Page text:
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Local projects awarded in ARENA's $10m distributed energy funding round

On behalf of the Australian Government, the Australian Renewable Energy Agency (ARENA) has today awarded $9.6 million in funding to 12 projects and studies to further integrate distributed energy resources (DER) into the electricity system.

ARENA is providing $7.21 million to five pilot projects led by Zeppelin Bend, Jemena, SA Power Networks, Solar Analytics and RACV. Each project will trial novel approaches to increasing network hosting capacity with the objective of allowing the system to operate securely whilst maximising the ability of distributed energy, such as solar PV, to provide energy to the grid.

A further $2.38 million has also been allocated to seven studies led by CitiPower & Powercor, Dynamic Limits, University of Tasmania, CSIRO, Oakley Greenwood, the Australian National University and the University of Melbourne. The studies will investigate how to successfully integrate high penetrations of DER into the grid and into the energy market.

DER encompasses behind-the-meter technologies such as rooftop solar, home batteries, inverters, controllable loads both in homes and commercial and industrial facilities, electric vehicle charging points, smart appliances and systems (such as fridges, air conditioning systems, hot water heaters and pool pumps) as well as relevant enablers such as smart meters and data services.

Local expertise awarded

Among the five projects funded is the Evolve project led by Zeppelin Bend (Zepben), funded with the NSW Government, which will see software trialled on the NSW grid that will act as a traffic controller able to send signals to DER assets to increase or decrease their energy output to manage grid congestion.

Zepben Managing Director Bill Tarlinton said the current electricity system was designed for centralised, large-scale generation, but the CSIRO estimates 40 per cent of consumers will have rooftop solar in the next decade.

“The energy system is changing, with more and more customers installing rooftop solar, batteries and smart appliances, and with electric vehicles likely to be adopted in larger numbers in the near future,” Mr Tarlinton said.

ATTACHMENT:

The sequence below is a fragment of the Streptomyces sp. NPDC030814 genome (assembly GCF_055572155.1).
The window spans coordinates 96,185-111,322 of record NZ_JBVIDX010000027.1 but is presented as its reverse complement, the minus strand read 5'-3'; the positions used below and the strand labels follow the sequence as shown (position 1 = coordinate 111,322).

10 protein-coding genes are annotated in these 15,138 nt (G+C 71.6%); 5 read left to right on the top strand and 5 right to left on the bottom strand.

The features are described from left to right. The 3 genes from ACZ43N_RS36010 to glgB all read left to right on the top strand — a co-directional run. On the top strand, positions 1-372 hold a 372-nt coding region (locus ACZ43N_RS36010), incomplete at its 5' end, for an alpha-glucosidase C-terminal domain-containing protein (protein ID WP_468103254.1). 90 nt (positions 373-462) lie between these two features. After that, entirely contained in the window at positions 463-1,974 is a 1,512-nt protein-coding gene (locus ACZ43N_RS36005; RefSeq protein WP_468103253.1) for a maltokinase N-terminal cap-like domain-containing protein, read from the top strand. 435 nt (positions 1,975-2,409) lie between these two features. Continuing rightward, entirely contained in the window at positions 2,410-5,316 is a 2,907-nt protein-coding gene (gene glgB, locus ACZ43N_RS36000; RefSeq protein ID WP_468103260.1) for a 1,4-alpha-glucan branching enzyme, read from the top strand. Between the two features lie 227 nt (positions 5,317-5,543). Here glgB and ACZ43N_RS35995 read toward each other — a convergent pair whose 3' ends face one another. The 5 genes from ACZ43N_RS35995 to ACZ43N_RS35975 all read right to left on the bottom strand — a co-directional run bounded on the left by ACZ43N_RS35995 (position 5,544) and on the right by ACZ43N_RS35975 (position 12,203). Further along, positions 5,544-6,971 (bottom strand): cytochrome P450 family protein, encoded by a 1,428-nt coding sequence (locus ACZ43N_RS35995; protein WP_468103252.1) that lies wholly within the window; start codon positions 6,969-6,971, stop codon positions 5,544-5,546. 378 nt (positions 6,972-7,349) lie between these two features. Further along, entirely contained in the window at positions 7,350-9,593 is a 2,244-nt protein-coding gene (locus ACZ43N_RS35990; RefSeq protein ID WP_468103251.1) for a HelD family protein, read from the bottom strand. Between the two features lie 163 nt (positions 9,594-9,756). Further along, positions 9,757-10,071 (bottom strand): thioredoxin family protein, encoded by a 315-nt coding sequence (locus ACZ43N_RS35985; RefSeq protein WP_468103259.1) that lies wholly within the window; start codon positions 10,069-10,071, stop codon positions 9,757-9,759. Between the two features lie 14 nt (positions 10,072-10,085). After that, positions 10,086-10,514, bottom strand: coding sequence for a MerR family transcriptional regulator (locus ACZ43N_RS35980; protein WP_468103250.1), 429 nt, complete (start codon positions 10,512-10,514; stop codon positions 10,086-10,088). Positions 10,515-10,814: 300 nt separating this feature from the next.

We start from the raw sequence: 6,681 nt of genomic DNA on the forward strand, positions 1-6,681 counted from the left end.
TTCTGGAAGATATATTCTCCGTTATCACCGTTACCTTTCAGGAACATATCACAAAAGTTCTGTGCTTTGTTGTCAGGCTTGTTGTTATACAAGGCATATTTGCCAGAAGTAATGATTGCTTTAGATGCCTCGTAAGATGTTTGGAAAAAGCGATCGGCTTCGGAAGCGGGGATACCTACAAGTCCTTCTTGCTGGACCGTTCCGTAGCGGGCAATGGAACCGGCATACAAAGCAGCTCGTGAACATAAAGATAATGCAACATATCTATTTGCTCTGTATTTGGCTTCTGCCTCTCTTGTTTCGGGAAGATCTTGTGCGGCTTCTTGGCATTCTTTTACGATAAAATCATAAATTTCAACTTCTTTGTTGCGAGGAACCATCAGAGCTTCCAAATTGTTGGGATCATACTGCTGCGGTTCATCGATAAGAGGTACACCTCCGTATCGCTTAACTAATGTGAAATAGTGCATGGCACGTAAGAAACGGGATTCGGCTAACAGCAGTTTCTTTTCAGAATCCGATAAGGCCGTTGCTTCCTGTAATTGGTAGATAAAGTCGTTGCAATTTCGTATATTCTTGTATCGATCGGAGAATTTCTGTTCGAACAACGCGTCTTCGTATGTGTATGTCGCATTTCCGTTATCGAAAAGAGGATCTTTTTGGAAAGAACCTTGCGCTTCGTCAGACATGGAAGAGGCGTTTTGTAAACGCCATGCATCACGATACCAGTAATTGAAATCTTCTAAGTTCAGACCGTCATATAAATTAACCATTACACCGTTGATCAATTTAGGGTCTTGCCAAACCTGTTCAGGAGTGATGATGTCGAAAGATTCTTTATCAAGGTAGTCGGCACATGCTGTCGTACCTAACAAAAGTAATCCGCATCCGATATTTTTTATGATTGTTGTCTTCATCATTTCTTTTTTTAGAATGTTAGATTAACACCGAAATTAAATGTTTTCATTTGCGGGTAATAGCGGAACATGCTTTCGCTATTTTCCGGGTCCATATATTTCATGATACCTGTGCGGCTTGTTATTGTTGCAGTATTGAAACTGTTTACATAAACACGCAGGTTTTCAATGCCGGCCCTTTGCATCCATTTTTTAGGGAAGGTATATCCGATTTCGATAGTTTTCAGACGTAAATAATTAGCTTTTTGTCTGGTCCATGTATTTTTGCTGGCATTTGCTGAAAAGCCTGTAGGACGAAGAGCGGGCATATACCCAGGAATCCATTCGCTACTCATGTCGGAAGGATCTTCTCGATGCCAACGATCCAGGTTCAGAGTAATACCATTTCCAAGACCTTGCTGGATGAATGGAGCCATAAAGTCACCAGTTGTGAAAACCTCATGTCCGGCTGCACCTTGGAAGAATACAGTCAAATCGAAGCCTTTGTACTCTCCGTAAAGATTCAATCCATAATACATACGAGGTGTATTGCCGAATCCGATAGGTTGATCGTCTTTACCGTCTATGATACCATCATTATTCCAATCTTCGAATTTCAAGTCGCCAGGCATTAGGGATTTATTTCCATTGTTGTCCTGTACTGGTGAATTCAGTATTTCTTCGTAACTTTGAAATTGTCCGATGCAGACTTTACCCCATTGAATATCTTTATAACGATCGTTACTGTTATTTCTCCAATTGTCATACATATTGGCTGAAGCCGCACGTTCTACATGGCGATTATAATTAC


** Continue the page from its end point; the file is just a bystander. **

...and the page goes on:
“These new devices are creating new challenges and opportunities for future electricity network management.”

Dr Lachlan Blackhall, Head of the Battery Storage and Grid Integration Program at ANU, said the project will develop and deliver capabilities to allow electricity network operators to work with the market players to identify and alleviate congestion in the grid.

“Our project partners include aggregators – the service providers who control consumer level solar panels, batteries and other devices, and network operators including Ausgrid, Essential Energy and Endeavour Energy,” Dr Blackhall said.

“Our project team will be working with organisations that distribute electricity to more than half the Australian population.”

A study on community energy models was also awarded to the research team at ANU's Battery Storage and Grid Integration Program.

The study, awarded $498,650, comprises of an analysis of community energy models, where distributed generation, storage and load are not co-located behind a single meter.

It will build upon existing work and explore technical, economic, social and regulatory issues of community energy models in order to demonstrate how they can aid issues of energy quality, support DER penetration and simplify DER implementation.

Source: ARENA and Zepben (supplied)
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